Burma, called Myanmar by the ruling junta, is one of the great world’s great tragedies. The victims are in the millions–jailed, killed, injured, and displaced both through suppression of the democracy movement led by Nobel Laureate Aung San Suu Kyi and endless war against ethnic groups in the east. Many children grow with their entire lives shaped by conflict. Groups like Christian Freedom International do heroic work in attempting to meet the needs of the many in need.
The government had reached ceasefires with a number of the opposing groups. But now many of the conflicts threaten to renew. Reports Der Spiegel:
But now the fragile peace is at risk. The junta plans to hold an election this year and use it to cement its power. Foreign observers and critics in Burma say the election will be a farce. For example, the country’s election laws, which the junta has fashioned in its favor, expressly prohibit Aung San Suu Kyi from participating in the election. The 64-year-old Nobel Peace Prize Winner has been under house arrest for years.
The ethnic minority armies operating in Burma’s border regions could now prove to be a much bigger threat to the government than Burma’s icon of freedom, Suu Kyi. The government has given the militias an ultimatum: Either their fighters allow themselves to be voluntarily integrated into the regular border troops, thereby partly submitting to the command of the Burmese army, or the army will disarm the militias by force.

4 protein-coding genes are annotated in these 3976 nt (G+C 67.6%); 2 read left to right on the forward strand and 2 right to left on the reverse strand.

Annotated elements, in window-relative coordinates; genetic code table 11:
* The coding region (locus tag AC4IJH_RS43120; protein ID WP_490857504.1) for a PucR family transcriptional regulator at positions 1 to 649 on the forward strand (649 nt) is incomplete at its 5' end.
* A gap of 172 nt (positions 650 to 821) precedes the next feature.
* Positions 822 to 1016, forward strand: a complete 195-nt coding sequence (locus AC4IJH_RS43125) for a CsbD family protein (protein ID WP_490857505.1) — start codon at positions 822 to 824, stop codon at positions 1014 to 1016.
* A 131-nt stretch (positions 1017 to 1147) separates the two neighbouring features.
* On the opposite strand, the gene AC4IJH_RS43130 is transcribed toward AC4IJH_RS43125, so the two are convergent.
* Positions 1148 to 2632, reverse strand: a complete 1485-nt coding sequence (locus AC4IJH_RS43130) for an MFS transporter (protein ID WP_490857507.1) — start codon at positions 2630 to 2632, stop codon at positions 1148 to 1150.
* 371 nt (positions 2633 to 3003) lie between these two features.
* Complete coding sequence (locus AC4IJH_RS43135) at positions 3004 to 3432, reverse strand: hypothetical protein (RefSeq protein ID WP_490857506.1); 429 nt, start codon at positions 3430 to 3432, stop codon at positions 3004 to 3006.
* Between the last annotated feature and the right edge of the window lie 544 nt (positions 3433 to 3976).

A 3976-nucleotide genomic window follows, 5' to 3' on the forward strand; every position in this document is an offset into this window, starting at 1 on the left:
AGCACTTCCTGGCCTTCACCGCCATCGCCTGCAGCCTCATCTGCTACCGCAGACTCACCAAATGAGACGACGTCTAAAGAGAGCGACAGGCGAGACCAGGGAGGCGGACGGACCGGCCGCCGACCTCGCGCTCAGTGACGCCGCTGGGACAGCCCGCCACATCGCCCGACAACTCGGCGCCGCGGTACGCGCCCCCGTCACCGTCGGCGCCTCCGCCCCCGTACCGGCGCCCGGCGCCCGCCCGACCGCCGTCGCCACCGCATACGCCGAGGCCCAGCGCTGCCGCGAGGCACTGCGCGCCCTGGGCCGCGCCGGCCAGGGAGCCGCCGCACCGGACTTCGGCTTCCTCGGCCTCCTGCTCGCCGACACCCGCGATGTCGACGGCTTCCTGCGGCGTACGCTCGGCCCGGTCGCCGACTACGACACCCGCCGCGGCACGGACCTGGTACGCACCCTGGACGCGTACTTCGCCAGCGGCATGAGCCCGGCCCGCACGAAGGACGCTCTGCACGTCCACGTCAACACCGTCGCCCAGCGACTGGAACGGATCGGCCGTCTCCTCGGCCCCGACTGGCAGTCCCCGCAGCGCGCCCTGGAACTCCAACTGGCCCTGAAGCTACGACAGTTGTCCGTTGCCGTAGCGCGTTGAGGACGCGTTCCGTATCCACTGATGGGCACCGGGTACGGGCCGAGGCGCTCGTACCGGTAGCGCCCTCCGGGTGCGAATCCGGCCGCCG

So far few of the many combat groups have indicated a willingness to give in to the junta’s demands. For most, integration into the border troops would amount to capitulation. As a result, two unequal sets of adversaries face off in the largely impenetrable jungle regions of the northeast, eying each other warily. The junta is apparently serious about its plans to break up the groups of armed ethnic fighters.
There’s little the U.S. can do about the isolated state, which already is under U.S. and European sanctions. But with the threat of another round of bloody warfare rising, it’s worth a renewed effort to get surrounding states to pressure the junta, including imposing targeted sanctions against members of the regime and their business buddies, while promising enhanced engagement if the government steps back from the brink. And the people of Burma certainly need our prayers.
Notice to Readers: The American Spectator and Spectator World are marks used by independent publishing companies that are not affiliated in any way. If you are looking for The Spectator World please click on the following link: https://thespectator.com/world.